A member of the NSW SES has some questions relating to entry powers and rescue.  My correspondent says:

I am a member of a non-rescue accredited SES unit, meaning we are not accredited by the state rescue board to carry out general land rescue. This function is performed in our area by Fire and Rescue NSW (FRNSW). Recently, we were tasked by FRNSW to assist them with a job, a bird caught on wire in a tree.

Upon arriving at the job, we soon discovered the resident on who’s land the bird was stuck did not want us to be there and would not allow us to stay. The bird was visible to us and was in clear need of rescue.

I have several questions relating to this scenario.

  1. Do SES units not accredited to perform rescue work still have the same rescue powers as those units when in support of the primary rescue agency?
  2. In what circumstances can the SES (or any other agency) enter private property to affect a rescue or similar occurrence without permission from the owner?
  3. What qualifies as a ‘rescue’ under the legislation, and does a bird (in this case a magpie) allow for the use of rescue powers under the relevant act.
  4. Do other agencies, (e.g. the RSCPA or the police) have any entry powers here and can the SES exercise these powers in support of their role?
  5. Assuming this is deemed a ‘rescue’, what powers do the SES have here (if any) to establish an ‘incident scene’ and perform other functions, including any powers to break objects to affect the rescue (e.g. cutting a tree branch) or removing bystanders from the situation?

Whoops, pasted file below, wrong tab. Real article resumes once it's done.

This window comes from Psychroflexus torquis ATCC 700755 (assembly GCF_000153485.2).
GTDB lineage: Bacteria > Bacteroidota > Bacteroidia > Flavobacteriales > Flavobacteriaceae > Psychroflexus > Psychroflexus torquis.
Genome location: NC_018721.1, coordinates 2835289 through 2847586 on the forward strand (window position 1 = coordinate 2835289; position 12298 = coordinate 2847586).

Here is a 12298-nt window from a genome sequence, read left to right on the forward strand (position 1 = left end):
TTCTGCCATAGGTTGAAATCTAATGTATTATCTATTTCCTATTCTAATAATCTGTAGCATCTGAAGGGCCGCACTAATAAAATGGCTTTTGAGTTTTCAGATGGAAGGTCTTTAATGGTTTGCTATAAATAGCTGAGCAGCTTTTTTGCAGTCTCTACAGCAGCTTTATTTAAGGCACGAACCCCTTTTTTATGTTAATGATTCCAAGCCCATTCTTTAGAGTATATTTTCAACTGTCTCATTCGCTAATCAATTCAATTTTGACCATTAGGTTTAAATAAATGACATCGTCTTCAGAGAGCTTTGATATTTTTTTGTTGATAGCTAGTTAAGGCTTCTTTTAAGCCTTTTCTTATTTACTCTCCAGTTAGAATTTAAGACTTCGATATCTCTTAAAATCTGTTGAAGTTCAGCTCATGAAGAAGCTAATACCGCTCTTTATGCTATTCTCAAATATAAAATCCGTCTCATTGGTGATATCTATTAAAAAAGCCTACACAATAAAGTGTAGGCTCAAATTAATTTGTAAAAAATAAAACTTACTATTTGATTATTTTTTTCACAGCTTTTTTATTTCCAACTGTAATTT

Rescue squads are accredited by the Minister on the advice of the State Rescue Board (State Emergency and Rescue Management Act 1989 (NSW) ss 42-60).  For the purpose of the Act rescue means (s 3) ‘the safe removal of persons or domestic animals from actual or threatened danger of physical harm’.    Section 52(2) adds:

An organisation, such as the Royal Society for the Prevention of Cruelty to Animals, New South Wales or the Wildlife Information and Rescue Service, that specialises in animal welfare or animal rescue operations or both does not constitute a rescue unit for the purposes of this Division.

That answers question 3, above.  Rescuing a magpie, assuming it’s a wild bird and not a pet, is not a rescue for the purposes of the Act.

There are no particular powers vested in rescue squads by the State Emergency and Rescue Management Act 1989 (NSW). Whatever powers the rescue operator has comes from the Act that establishes their agency or common law.  The answer to question 1 is, therefore, the members of the SES have whatever powers the State Emergency Service Act 1989 (NSW), and the common law, gives them.

For the answer to question 2 see:

See also